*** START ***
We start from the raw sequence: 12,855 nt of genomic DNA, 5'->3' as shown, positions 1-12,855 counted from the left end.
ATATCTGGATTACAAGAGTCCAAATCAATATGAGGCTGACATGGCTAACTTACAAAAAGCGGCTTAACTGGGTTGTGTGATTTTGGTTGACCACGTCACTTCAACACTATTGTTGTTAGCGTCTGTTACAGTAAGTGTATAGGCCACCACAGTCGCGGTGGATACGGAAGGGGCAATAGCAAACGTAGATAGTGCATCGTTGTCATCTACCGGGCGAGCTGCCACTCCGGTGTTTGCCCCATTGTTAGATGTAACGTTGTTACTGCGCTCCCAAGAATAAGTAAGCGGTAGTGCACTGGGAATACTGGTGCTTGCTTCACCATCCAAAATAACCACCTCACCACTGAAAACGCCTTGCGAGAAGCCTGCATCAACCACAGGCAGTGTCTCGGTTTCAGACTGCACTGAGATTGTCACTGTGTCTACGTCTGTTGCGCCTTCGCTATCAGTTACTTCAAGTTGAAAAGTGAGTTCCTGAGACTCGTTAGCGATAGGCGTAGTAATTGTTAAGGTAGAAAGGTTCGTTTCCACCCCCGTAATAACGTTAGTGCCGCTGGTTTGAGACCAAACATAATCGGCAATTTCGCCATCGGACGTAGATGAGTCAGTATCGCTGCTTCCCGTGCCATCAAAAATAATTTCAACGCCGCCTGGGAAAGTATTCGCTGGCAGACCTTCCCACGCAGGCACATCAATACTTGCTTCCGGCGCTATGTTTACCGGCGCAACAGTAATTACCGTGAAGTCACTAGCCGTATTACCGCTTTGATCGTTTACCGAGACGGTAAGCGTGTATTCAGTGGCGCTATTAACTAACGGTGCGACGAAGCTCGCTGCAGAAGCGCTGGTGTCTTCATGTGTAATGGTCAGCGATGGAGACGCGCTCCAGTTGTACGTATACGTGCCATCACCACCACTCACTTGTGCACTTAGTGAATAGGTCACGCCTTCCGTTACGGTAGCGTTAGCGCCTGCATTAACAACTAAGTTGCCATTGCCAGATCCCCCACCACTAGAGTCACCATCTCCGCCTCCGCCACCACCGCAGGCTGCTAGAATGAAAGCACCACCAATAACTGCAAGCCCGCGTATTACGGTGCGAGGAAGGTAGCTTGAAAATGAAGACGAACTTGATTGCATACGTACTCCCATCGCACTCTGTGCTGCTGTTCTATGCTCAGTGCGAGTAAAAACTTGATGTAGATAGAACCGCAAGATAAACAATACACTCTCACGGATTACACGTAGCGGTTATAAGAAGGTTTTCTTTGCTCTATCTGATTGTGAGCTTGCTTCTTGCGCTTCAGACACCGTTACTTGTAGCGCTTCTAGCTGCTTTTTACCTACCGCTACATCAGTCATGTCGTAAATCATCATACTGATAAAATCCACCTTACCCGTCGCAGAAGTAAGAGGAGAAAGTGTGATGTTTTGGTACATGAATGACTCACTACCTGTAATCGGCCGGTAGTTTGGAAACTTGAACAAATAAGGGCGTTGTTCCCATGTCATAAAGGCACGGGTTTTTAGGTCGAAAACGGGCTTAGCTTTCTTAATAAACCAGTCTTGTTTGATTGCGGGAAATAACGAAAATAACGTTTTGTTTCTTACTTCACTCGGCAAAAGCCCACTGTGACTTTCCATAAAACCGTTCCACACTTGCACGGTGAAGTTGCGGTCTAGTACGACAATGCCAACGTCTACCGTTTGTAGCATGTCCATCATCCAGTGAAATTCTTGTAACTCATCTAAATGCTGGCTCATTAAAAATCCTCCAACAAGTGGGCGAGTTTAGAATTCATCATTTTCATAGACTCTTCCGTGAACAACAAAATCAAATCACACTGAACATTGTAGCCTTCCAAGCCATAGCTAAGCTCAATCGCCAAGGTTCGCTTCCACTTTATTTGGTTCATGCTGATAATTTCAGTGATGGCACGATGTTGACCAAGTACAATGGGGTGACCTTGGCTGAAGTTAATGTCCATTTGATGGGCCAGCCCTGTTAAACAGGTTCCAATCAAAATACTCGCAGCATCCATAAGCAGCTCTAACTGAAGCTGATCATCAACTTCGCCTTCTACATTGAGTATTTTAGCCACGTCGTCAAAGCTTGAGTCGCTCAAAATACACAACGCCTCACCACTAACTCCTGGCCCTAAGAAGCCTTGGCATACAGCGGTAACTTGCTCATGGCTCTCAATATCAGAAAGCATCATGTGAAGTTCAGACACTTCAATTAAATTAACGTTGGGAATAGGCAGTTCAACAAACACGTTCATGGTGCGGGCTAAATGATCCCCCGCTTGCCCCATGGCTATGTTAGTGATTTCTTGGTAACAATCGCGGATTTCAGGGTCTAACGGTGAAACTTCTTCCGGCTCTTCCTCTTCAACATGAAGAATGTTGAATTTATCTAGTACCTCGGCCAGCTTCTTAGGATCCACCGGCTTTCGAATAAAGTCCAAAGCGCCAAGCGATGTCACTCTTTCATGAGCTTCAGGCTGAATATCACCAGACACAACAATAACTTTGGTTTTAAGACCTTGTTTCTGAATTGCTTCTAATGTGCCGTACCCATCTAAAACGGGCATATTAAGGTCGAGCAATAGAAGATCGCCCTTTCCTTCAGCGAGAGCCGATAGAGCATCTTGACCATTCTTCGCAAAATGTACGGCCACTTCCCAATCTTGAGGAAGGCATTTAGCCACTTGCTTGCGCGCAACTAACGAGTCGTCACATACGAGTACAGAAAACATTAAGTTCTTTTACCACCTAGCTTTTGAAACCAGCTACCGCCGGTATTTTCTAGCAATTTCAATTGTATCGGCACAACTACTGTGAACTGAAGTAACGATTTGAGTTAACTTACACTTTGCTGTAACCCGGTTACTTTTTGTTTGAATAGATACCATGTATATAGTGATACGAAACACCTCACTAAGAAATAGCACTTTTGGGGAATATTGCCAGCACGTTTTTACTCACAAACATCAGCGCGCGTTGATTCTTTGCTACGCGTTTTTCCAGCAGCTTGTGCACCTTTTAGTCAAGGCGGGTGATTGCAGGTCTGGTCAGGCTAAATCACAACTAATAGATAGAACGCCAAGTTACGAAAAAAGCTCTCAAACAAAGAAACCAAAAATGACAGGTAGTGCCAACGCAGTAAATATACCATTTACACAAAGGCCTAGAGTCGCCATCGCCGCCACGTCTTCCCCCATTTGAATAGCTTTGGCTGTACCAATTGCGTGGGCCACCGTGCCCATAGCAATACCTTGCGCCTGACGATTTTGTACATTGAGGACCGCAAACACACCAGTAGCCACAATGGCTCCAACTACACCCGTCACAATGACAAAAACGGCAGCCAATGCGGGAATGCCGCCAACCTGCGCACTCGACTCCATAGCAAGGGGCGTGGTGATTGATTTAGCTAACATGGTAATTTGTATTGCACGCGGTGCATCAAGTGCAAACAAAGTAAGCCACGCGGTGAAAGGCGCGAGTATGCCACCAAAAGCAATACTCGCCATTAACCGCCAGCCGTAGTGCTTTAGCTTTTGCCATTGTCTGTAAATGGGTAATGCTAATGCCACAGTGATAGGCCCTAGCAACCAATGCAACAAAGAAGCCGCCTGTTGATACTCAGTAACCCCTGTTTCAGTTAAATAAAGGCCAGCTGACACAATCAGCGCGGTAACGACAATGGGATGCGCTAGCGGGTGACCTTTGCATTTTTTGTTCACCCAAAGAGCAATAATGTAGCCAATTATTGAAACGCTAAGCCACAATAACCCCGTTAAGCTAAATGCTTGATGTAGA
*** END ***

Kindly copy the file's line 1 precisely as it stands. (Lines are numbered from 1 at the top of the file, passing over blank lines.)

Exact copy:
We start from the raw sequence: 12,855 nt of genomic DNA, 5'->3' as shown, positions 1-12,855 counted from the left end.